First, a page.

Johnson County and the city of Paintsville was at the crossroads of the civil war in eastern Kentucky. Johnson county had been intent of remaining a neutral county during the war, and early on passed a resolution declaring that neither the United States flag nor the Flag of the Confederacy be flown over the court house. This resolution however didn't last.
1862 found Col. James Garfield marching through Kentucky, following the Big Sandy river on a collision course with Paintsville. County officials acted quickly to save their community, repelled their resolution and raised the US flag once again over the court house.
With hours to spare the 5th Kentucky abandoned their position at Daniel Hager's farm. Though the war years countless skirmishes would take place in Johnson county, some in downtown Paintsville. The battle of Jenny's Creek was a preamble to the Battle of Middle Creek.
This section is a work in progress, as more research is completed and more information is gathered we will add to this page.
The Real Hager's Farm
The Mountain Homeplace is not the site of the actual Hager's Farm, nor to our knowledge did any of the Mountain Homeplace buildings come from the site of the real Hager's Farm. The land which made up the Daniel Hager farm is located roughly 6 miles from the Mountain Homeplace at what is present day Hagerhill, KY.
The Civil War divided the Hager household with one of Daniel's sons enlisting in the confederate army and the other joining the union.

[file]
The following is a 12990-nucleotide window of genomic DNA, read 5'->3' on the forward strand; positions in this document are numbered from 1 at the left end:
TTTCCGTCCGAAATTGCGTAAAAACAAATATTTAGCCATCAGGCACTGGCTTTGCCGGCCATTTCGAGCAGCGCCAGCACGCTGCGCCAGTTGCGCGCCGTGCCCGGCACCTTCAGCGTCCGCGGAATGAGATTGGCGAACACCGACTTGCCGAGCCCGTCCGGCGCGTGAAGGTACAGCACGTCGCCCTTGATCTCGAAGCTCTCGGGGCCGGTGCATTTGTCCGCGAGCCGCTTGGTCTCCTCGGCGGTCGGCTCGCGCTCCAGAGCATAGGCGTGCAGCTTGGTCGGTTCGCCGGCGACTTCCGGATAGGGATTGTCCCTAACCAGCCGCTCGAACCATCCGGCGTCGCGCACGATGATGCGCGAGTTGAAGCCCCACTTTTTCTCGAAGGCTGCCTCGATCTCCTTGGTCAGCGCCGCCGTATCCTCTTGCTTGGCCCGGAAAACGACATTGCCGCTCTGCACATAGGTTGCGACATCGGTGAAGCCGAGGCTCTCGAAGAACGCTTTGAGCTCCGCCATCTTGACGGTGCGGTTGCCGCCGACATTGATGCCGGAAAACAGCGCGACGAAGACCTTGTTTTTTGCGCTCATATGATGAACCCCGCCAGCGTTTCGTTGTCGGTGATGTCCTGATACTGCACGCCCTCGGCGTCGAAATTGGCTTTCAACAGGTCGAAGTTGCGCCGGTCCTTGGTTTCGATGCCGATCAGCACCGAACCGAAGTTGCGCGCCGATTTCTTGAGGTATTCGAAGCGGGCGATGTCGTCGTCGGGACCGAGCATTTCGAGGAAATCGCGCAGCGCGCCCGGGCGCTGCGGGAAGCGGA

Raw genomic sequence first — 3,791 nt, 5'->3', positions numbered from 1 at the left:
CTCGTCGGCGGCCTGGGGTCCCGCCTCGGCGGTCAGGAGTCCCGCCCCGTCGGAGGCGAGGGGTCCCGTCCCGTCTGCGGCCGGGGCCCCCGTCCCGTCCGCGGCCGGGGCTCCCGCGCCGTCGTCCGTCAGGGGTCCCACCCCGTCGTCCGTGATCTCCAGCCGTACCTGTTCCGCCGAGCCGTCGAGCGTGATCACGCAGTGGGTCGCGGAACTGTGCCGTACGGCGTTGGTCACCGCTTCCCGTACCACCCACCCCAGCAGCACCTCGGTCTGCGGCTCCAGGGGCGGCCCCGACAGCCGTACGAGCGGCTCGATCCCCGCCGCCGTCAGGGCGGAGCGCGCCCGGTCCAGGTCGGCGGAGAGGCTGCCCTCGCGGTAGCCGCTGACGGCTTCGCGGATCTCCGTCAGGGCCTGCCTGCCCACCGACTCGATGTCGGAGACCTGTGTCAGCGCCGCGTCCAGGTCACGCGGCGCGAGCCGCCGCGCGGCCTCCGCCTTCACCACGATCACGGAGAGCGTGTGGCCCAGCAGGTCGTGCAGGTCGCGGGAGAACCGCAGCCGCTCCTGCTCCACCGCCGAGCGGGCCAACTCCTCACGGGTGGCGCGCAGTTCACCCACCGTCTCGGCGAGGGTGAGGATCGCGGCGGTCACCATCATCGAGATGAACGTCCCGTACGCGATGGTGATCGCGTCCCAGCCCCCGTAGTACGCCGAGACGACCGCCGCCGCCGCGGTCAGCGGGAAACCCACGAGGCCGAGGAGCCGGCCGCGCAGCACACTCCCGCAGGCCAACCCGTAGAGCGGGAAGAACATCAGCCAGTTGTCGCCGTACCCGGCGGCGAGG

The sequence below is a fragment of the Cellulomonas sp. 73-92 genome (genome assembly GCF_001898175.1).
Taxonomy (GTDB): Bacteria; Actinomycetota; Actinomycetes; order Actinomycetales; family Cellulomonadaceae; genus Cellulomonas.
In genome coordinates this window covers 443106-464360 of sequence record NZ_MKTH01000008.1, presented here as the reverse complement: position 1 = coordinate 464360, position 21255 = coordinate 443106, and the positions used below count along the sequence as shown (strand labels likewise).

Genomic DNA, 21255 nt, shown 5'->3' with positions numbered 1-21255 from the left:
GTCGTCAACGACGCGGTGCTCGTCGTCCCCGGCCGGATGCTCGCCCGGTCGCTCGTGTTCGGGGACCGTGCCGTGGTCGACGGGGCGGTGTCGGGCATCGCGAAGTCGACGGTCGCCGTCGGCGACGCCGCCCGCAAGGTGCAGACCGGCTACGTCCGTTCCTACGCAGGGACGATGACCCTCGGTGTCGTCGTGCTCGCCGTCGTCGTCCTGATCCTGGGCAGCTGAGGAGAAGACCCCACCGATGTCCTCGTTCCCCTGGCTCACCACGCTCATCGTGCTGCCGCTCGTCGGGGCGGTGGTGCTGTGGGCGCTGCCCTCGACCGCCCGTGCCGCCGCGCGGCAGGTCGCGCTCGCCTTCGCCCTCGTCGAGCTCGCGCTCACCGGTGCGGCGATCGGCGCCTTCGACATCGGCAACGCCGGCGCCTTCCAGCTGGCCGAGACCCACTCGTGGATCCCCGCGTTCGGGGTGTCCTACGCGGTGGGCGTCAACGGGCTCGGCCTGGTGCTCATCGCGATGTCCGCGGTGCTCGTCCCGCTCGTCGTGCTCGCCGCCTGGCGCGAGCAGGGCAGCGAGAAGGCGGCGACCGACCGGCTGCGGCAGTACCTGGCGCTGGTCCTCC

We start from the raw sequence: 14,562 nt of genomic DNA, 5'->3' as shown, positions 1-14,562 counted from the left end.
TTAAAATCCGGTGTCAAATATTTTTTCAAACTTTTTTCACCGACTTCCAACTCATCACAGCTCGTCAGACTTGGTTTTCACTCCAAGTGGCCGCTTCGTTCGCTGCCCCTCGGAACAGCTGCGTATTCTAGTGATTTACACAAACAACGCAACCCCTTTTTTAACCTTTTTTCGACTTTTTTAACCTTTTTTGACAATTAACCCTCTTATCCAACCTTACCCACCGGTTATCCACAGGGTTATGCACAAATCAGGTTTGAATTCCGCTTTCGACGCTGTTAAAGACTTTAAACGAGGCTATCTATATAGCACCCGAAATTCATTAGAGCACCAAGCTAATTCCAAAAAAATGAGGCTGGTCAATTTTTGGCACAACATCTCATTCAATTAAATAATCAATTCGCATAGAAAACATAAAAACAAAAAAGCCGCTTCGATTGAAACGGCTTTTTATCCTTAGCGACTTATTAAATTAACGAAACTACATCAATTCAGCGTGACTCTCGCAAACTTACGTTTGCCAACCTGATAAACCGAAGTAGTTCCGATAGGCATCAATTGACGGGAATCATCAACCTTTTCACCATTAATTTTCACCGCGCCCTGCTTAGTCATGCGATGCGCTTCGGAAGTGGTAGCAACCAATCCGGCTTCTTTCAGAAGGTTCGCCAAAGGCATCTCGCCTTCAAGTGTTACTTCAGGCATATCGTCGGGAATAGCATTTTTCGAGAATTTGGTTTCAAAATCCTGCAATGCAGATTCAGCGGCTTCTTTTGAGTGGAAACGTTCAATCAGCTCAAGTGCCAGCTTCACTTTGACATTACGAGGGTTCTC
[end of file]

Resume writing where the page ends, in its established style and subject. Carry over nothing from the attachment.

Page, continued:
Daniel Hager, obtained the rank of General in the Kentucky State Militia, when the American Civil War started brewing all around him Gen. Hager knew he must choose sides. Gen. Hager cast his lot with the Southern Cause and served for some time on the staff of Gen. Humphrey Marshall. Hager served in the role as assistant Quarter Master. Marshall used the expansive Hager Farm as headquarters due to its key location near Paintsville, and Prestonsburg. Fortifications are still visible on the Hager farm today.
Jan. 6th 1862 Col. Garfield arrived in Paintsville in the lead up to the Battle of Middle Creek (Jan. 10th, 1862). Marshall not wanting to be trapped roused his troops and fled the Hager farm leaving the days meal still cooking away on the fire.
Daniel Hager officially left the 5th Kentucky Infantry late in 1862, he remained in Virginia until after the war was over. On May 4, 1865 Daniel Hager took the Oath of Amnesty in the office of Provost Marshal in Lousia Kentucky.
However the war wasn't quite over for Mr. Hager. He went on to serve as President of the Eastern Kentucky Veterans Society "Johnson County Platoon".
Mr. Hager went to be with the lord on July 5th, 1887 and was buried in the Old Paintsville Cemetery.